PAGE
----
Freshwater fish provide the primary source of protein for more than 60 million residents of the Lower Mekong. Much of this resource derives not from the main stem of the Mekong River, but from the thousands of far smaller water bodies that traverse the region. Smaller water bodies are essential for fisheries production, providing breeding and nursery habitat for a large proportion of artisanal and commercial fisheries. These water bodies are becoming increasingly fragmented by weirs, dikes, dams, road prisms, and associated water management structures, mostly associated with agricultural development and local flood control activities. These development activities are providing productivity boosts for rice farmers, but are impacting fisheries production, and adversely impacting the communities reliant upon them for income and nutrition.
The November 2016 SIM-sponsored Lower Mekong Fish Passage Conference in Vientiane, Lao PDR focused on the challenges of addressing fish passage at planned Mekong River and major tributary hydropower facilities across the region (Myanmar, Viet Nam and Cambodia). However, a consistent theme voiced by the more than 160 conference participants from 15 nations was the need to expand the inventory, restoration prioritization, and restoration of the thousands of existing barriers that fragment fish populations and, by extension, threaten local food security, across the Region. There was also a demonstrated need to establish fish passage demonstration sites in other countries to build regional momentum that can help to recover fisheries productivity on a broader catchment scale.
Established techniques already exist to restore passage at many of these barriers, which were largely developed in Lao PDR. However, government agencies throughout the region have very limited technical capacity to conduct many of these activities. This Project supports the broader SIM effort to transfer knowledge to five Lower Mekong nations (Burma, Cambodia, Lao PDR, Viet Nam, and Thailand) regarding fish passage barrier inventory and prioritization processes, low head fish passage design and construction, and post-construction fish passage facility monitoring.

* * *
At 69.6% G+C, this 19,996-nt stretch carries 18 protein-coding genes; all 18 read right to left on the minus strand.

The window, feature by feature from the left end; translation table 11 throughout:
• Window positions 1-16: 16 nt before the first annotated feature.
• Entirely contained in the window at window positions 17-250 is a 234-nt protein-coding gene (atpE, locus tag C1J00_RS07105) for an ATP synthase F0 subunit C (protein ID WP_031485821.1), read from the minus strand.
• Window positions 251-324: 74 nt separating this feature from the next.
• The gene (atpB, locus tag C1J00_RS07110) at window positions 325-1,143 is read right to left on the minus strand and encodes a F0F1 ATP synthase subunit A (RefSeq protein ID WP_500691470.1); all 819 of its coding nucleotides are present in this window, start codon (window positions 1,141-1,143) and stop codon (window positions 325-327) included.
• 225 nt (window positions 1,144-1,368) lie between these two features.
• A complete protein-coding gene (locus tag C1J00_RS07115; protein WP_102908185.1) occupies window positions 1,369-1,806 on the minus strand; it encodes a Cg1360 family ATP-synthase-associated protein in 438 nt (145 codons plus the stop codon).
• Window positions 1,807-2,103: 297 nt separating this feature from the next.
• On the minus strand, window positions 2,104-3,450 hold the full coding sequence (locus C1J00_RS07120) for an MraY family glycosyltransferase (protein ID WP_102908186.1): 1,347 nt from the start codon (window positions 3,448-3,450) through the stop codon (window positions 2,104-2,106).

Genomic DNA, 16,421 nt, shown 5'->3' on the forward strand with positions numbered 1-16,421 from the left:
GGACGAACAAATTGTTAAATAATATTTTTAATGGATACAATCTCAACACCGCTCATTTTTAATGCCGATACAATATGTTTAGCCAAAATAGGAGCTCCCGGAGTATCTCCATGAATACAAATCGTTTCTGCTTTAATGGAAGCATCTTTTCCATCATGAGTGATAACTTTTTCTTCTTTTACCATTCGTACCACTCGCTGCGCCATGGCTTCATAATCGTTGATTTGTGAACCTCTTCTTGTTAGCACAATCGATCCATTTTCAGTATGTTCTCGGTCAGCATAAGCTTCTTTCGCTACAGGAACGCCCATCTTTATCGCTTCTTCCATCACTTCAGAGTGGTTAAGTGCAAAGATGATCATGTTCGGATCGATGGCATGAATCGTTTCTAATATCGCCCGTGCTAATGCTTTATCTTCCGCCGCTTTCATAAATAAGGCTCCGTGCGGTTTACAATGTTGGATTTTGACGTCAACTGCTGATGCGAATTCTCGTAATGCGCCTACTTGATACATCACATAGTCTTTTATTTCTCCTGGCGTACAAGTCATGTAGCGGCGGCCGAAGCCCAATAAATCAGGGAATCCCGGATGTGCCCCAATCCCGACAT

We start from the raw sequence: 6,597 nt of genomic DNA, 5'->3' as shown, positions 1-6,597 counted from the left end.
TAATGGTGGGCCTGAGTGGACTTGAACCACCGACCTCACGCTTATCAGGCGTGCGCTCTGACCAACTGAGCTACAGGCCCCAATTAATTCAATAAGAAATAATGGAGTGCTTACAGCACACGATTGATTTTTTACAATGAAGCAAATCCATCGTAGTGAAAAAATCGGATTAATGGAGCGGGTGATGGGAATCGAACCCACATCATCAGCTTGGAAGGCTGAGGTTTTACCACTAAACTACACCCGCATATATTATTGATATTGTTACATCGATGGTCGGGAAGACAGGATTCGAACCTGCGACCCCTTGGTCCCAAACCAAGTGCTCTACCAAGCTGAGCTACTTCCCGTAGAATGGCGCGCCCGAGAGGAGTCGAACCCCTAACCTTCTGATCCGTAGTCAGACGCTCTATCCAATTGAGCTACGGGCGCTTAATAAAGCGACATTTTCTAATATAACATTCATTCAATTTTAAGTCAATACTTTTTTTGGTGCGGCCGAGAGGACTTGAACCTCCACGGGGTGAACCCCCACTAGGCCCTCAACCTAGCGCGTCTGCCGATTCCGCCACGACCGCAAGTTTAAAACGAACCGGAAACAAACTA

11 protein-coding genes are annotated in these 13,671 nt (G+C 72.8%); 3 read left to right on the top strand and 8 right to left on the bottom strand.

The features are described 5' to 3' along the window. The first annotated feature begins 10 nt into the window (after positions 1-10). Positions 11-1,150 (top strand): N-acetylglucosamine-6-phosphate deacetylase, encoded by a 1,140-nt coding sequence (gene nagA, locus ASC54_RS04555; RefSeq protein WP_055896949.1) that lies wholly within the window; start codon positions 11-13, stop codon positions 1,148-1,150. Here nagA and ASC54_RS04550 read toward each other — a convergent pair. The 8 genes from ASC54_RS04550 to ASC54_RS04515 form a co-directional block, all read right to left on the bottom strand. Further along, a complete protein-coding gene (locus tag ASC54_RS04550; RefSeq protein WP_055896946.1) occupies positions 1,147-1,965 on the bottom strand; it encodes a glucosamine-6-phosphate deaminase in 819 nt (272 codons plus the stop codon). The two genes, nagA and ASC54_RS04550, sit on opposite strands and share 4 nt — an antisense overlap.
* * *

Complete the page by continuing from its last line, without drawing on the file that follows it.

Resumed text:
On August 15, 2013, DOI-International Technical Assistance Program (ITAP) entered into an Interagency Agreement (IAA) with USAID/RDMA, the stated purpose of which is for DOI-ITAP to “implement technical assistance activities that support Presidential Initiatives in global climate change (adaptation, clean energy, sustainable landscapes, and low emission development strategy), food security, and global health. DOI may also work in priority program areas of biodiversity, science and technology exchange, public-private partnerships, disaster assistance and risk reduction, economic growth, and good governance.”
DOI is a world leader in the management of natural resources. With its depth of applied knowledge, through the ITAP program, DOI provides technical assistance to countries around the globe in the areas of protected area management and conservation, fisheries, and water resource management. At the request of USAID/RDMA, DOI’s technical assistance enables government to government capacity building to SEAFDEC (an intergovernmental organization) and the ASEAN Member States (AMS).
The Southeast Asian Fisheries Development Center (SEAFDEC) is a non-profit intergovernmental organization established in 1967 to promote sustainable fisheries development in the Southeast Asian region. SEAFDEC currently comprises 11 Member Countries, namely: Brunei Darussalam, Cambodia, Indonesia, Japan, Lao PDR, Malaysia, Myanmar, Philippines, Singapore, Thailand, and Viet Nam. For almost 50 years SEAFDEC has been implementing activities to support its Member Countries in Southeast Asia as follows;
1) exploration of marine fishery resources and its utilization,
2) conservation and management of aquatic species under international concern,
3) sustainable aquaculture development,
4) fisheries post-harvest and safety of fish and fishery products,
5) promoting management for sustainable fisheries and addressing emerging international fisheries-related issues.